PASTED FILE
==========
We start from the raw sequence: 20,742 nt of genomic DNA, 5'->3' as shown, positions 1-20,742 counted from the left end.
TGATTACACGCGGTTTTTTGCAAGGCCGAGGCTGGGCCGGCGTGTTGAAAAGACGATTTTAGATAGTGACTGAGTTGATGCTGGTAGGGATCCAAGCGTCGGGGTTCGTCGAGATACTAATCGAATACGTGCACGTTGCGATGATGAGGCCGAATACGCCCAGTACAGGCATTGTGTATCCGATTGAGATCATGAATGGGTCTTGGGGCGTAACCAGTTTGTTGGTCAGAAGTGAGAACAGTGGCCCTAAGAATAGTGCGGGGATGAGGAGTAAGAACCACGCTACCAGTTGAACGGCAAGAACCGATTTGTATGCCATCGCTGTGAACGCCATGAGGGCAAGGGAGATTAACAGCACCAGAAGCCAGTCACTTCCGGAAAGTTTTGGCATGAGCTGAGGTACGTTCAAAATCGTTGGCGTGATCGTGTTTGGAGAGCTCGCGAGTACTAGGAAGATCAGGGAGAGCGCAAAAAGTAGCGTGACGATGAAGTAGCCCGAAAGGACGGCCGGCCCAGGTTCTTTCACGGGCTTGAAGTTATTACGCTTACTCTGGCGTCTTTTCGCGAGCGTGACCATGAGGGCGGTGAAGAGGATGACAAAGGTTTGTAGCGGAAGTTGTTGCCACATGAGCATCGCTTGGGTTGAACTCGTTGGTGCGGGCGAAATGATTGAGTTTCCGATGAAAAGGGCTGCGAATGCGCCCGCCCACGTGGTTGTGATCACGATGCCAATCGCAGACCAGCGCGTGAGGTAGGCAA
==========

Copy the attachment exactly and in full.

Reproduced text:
We start from the raw sequence: 20,742 nt of genomic DNA, 5'->3' as shown, positions 1-20,742 counted from the left end.
TGATTACACGCGGTTTTTTGCAAGGCCGAGGCTGGGCCGGCGTGTTGAAAAGACGATTTTAGATAGTGACTGAGTTGATGCTGGTAGGGATCCAAGCGTCGGGGTTCGTCGAGATACTAATCGAATACGTGCACGTTGCGATGATGAGGCCGAATACGCCCAGTACAGGCATTGTGTATCCGATTGAGATCATGAATGGGTCTTGGGGCGTAACCAGTTTGTTGGTCAGAAGTGAGAACAGTGGCCCTAAGAATAGTGCGGGGATGAGGAGTAAGAACCACGCTACCAGTTGAACGGCAAGAACCGATTTGTATGCCATCGCTGTGAACGCCATGAGGGCAAGGGAGATTAACAGCACCAGAAGCCAGTCACTTCCGGAAAGTTTTGGCATGAGCTGAGGTACGTTCAAAATCGTTGGCGTGATCGTGTTTGGAGAGCTCGCGAGTACTAGGAAGATCAGGGAGAGCGCAAAAAGTAGCGTGACGATGAAGTAGCCCGAAAGGACGGCCGGCCCAGGTTCTTTCACGGGCTTGAAGTTATTACGCTTACTCTGGCGTCTTTTCGCGAGCGTGACCATGAGGGCGGTGAAGAGGATGACAAAGGTTTGTAGCGGAAGTTGTTGCCACATGAGCATCGCTTGGGTTGAACTCGTTGGTGCGGGCGAAATGATTGAGTTTCCGATGAAAAGGGCTGCGAATGCGCCCGCCCACGTGGTTGTGATCACGATGCCAATCGCAGACCAGCGCGTGAGGTAGGCAA